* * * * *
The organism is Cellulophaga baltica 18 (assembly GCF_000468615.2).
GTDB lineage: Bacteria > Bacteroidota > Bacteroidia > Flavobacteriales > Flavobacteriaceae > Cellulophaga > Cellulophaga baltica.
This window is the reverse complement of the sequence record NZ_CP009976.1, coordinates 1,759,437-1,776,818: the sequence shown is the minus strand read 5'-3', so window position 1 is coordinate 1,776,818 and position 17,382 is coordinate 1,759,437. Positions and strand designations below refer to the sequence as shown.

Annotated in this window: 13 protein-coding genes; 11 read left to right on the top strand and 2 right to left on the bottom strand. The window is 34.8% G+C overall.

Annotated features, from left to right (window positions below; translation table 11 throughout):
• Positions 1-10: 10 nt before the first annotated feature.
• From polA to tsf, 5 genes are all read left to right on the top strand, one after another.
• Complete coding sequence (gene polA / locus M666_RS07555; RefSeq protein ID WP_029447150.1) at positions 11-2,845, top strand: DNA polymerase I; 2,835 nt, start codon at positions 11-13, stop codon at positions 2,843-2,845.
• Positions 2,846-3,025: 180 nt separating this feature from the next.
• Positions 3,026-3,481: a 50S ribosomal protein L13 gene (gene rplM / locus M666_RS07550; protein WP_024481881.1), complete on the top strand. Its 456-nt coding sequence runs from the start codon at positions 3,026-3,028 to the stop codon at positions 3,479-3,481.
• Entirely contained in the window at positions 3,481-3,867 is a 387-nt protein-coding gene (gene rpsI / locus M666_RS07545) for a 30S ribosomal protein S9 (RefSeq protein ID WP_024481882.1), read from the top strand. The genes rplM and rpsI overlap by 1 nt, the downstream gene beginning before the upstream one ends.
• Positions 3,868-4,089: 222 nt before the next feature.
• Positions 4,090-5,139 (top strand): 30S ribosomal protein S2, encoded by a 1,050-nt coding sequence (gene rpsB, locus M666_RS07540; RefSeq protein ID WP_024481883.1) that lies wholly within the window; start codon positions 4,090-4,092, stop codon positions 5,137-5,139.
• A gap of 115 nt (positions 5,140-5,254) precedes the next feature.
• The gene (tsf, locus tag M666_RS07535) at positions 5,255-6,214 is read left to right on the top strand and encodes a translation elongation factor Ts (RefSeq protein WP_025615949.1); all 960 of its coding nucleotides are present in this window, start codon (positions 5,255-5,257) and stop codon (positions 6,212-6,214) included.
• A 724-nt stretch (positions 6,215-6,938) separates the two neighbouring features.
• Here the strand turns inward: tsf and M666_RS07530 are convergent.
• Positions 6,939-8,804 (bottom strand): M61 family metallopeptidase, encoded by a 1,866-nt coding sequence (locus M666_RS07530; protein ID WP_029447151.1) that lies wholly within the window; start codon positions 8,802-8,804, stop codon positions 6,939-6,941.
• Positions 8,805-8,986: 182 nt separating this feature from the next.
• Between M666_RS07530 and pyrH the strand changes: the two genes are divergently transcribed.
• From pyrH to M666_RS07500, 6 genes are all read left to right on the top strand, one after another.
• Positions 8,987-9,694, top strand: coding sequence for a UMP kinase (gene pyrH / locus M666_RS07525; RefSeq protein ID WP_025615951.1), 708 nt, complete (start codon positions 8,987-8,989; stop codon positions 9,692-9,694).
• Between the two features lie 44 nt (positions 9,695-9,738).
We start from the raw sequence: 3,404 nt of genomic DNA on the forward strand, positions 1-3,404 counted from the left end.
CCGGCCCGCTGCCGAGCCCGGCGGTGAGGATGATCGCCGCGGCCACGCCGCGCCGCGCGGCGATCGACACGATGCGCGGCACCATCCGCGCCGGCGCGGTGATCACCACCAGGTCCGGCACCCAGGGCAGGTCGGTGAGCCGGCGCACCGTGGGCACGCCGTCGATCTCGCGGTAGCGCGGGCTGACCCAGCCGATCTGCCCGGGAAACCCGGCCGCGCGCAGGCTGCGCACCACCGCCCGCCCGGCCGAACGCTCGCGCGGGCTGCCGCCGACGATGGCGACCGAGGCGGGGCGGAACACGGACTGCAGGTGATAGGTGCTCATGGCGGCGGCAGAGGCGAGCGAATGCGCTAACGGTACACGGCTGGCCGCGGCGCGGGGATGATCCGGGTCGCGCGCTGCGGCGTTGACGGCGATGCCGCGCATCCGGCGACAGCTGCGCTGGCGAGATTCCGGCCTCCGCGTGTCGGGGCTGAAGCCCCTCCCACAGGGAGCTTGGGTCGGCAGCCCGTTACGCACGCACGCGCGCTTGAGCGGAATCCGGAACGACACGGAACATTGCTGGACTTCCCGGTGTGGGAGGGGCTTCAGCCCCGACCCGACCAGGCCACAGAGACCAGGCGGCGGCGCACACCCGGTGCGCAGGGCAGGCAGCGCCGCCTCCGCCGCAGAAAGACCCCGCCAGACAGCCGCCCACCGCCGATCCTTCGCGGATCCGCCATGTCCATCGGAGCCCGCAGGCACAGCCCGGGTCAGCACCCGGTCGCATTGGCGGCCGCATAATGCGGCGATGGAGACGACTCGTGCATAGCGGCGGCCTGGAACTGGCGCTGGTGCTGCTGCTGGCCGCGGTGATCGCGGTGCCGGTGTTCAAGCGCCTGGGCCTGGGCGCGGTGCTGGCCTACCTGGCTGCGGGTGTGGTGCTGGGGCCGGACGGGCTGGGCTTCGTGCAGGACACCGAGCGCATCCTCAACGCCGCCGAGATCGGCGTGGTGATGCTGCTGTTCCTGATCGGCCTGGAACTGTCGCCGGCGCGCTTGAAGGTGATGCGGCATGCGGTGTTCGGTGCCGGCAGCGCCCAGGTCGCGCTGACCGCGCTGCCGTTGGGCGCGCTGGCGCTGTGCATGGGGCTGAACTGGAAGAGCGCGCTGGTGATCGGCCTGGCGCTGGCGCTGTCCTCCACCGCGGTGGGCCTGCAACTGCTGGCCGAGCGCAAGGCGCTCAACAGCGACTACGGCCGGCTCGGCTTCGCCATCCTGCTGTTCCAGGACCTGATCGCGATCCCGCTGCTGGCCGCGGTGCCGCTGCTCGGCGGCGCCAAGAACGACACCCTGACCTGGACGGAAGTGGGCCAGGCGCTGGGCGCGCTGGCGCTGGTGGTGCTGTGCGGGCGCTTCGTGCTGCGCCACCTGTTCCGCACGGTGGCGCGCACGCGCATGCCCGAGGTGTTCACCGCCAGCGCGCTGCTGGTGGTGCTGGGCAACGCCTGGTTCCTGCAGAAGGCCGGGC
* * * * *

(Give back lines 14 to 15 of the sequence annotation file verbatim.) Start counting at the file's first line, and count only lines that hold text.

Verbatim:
• A gap of 115 nt (positions 5,140-5,254) precedes the next feature.
• The gene (tsf, locus tag M666_RS07535) at positions 5,255-6,214 is read left to right on the top strand and encodes a translation elongation factor Ts (RefSeq protein WP_025615949.1); all 960 of its coding nucleotides are present in this window, start codon (positions 5,255-5,257) and stop codon (positions 6,212-6,214) included.